Armed with her laptop, cell phone, an art gallery worth of constantly updated wall charts; plus a small army of CTU staffers and regional strike coordinators, she and her team exemplified the old WWII saying, "The difficult we do today. The impossible may take a little longer."
The current CTU leaders come from a rank and file caucus called the Coalition of Rank and File Educators (CORE). With a history going back to 2008, CORE has a clear vision of union democracy, quality education and social justice. Organized from the ground up, teacher by teacher, school by school, CORE offers a new paradigm for Chicago’s labor movement, which has many members, but very little actual movement.
CORE’s model challenges the Chicago labor tradition of back room deals and topdown union leadership. The democratic way that the membership was involved in all aspects of the strike sent a clear message that this was a labor uprising as well as an educational policy rebellion.
The rising of the women is the rising of us all
The strike was also, as feminist Gloria Steinem noted early on, very much of a women's uprising:
“As an 87% female workforce, and one that is nearly half Black and Latino, the Chicago Teachers Union know what their students need. This is why this country needs unions, collective bargaining, and mayors who recognize, honor and fairly pay the people our children know – and who know our children.”Many of the striking teachers were also moms. I saw many strollers being pushed and children being led by the hand in the massive teacher marches through downtown. It was mostly the women of the neighborhoods who joined the teachers on the picket lines and brought snacks to the strikers. They organized activities to keep the children busy with educational tasks and went door to door explaining the issues of the strike and why it was a strike FOR children not AGAINST children.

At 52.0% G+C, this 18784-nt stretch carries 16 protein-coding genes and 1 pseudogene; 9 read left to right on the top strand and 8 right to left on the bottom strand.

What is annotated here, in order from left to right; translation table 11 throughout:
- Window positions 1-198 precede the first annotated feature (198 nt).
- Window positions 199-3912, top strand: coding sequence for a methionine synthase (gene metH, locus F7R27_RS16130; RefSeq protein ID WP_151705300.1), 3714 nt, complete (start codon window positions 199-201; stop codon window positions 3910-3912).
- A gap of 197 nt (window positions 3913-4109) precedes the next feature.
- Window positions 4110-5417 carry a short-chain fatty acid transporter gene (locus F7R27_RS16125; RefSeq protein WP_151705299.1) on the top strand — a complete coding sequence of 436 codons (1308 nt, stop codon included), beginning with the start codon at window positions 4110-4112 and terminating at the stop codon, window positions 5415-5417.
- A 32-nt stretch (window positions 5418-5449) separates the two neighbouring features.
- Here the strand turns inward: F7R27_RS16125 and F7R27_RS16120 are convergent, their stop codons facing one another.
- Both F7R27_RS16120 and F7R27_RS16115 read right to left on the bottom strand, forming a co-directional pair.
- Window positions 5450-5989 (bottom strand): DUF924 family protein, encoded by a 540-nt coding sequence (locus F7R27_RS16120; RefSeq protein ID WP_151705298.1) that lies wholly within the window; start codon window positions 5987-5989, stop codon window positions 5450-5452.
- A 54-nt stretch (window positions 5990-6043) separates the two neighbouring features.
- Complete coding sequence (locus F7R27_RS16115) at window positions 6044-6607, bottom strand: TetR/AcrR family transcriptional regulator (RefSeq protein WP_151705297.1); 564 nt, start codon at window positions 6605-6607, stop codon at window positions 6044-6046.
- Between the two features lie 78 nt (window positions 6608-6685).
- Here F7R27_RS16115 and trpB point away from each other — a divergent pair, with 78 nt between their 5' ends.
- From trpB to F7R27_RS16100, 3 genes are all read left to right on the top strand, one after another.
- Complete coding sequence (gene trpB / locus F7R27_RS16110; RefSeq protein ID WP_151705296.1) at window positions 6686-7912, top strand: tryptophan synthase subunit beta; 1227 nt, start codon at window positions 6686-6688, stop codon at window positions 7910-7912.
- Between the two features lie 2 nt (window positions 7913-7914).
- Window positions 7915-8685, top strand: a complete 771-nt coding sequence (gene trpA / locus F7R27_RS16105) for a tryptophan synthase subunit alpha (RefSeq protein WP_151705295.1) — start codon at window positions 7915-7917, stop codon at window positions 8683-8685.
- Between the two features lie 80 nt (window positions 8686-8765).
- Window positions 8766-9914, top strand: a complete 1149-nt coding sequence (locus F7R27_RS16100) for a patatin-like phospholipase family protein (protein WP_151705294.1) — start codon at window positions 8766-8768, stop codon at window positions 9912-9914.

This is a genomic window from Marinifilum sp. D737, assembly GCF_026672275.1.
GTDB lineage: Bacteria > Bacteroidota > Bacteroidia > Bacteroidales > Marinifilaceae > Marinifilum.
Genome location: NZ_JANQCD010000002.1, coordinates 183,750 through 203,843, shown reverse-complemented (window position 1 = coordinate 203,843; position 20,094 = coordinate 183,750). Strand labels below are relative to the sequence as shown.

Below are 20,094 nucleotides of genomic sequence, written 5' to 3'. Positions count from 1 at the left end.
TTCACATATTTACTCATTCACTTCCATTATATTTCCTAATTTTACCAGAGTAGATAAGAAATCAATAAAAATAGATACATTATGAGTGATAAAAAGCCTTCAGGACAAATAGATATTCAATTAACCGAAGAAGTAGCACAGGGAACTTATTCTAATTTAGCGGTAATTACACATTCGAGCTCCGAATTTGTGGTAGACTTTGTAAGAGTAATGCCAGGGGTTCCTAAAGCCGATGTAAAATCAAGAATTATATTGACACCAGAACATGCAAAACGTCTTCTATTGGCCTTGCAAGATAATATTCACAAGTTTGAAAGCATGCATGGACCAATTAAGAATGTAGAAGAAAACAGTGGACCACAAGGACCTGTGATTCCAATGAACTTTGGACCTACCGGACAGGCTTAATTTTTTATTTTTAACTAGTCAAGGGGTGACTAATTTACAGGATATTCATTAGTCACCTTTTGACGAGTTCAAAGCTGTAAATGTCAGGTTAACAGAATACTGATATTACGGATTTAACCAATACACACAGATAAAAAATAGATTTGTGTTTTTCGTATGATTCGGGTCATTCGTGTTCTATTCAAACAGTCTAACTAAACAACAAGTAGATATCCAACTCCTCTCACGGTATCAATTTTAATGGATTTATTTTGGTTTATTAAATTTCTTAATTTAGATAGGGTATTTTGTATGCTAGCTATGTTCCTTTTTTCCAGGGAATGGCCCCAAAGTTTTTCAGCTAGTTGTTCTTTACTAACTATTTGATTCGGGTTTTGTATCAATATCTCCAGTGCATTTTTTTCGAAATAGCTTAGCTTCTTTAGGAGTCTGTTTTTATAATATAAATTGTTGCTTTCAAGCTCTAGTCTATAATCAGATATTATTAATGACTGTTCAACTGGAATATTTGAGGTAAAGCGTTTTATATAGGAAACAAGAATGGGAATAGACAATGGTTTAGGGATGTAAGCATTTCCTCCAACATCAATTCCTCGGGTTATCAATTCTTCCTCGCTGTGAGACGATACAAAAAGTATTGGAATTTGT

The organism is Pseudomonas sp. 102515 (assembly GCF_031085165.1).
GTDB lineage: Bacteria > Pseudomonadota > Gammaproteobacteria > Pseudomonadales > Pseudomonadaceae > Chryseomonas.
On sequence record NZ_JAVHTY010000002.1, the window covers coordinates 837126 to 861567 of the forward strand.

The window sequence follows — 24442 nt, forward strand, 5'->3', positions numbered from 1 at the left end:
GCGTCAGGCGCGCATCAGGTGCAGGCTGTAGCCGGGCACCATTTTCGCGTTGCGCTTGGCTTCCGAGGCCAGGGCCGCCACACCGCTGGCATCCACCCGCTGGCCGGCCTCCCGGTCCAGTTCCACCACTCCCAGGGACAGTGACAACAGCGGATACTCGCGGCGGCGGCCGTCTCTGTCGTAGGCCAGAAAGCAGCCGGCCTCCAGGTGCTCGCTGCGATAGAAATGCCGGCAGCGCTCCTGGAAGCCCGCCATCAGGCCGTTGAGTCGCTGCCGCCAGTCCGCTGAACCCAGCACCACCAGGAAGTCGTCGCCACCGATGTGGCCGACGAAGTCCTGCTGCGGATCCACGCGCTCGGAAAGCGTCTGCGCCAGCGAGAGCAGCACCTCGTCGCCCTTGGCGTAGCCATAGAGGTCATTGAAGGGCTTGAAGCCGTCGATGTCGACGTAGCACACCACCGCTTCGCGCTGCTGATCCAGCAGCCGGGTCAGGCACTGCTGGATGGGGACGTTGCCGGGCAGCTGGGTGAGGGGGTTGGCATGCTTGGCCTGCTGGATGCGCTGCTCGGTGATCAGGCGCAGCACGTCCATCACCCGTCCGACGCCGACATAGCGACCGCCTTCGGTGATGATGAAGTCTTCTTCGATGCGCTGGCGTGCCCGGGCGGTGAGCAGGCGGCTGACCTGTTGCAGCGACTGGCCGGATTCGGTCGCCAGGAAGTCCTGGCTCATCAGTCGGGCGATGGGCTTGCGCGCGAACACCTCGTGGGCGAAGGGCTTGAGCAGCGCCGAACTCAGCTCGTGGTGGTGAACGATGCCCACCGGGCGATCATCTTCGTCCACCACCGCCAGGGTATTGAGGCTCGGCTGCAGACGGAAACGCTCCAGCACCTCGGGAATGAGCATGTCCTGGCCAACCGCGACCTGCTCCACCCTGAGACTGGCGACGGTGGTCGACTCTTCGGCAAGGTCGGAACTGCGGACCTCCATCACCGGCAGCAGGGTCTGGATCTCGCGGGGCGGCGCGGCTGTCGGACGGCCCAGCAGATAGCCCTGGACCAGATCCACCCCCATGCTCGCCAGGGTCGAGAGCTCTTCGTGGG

As a result, CTU President Karen Lewis came under blistering sexist attack as Derrick Clifton of Northwestern University explains:
"Discussions often drifted away from teachers’ demands, becoming referendums on Lewis’s perceived femininity, appearance and attitude.Reuters characterized Lewis as the “fiery, frumpy former teacher leading Chicago’s striking teachers.”The sexist and racist attacks on Lewis and her union are only a part of a multi-million dollar attack on public education led by some of the wealthiest individuals and corporations in the USA. Among them are Bill Gates of Microsoft fame and the Walton family who owns Walmart. An amazing number of Wall Street hedge fund operators are behind the charter school privatization movement. David Brain a multi-millionaire real estate mogul, was asked what business his clients should invest in:
That’s while online comment boards flooded with denigrating characterizations of Lewis like “Java the Hut” or a “potential left tackle on the Chicago Bears’ offensive line.” Others pulled out the ages-old stops used to dismiss feminist and female leaders as hairy-legged, man-hating lesbians..."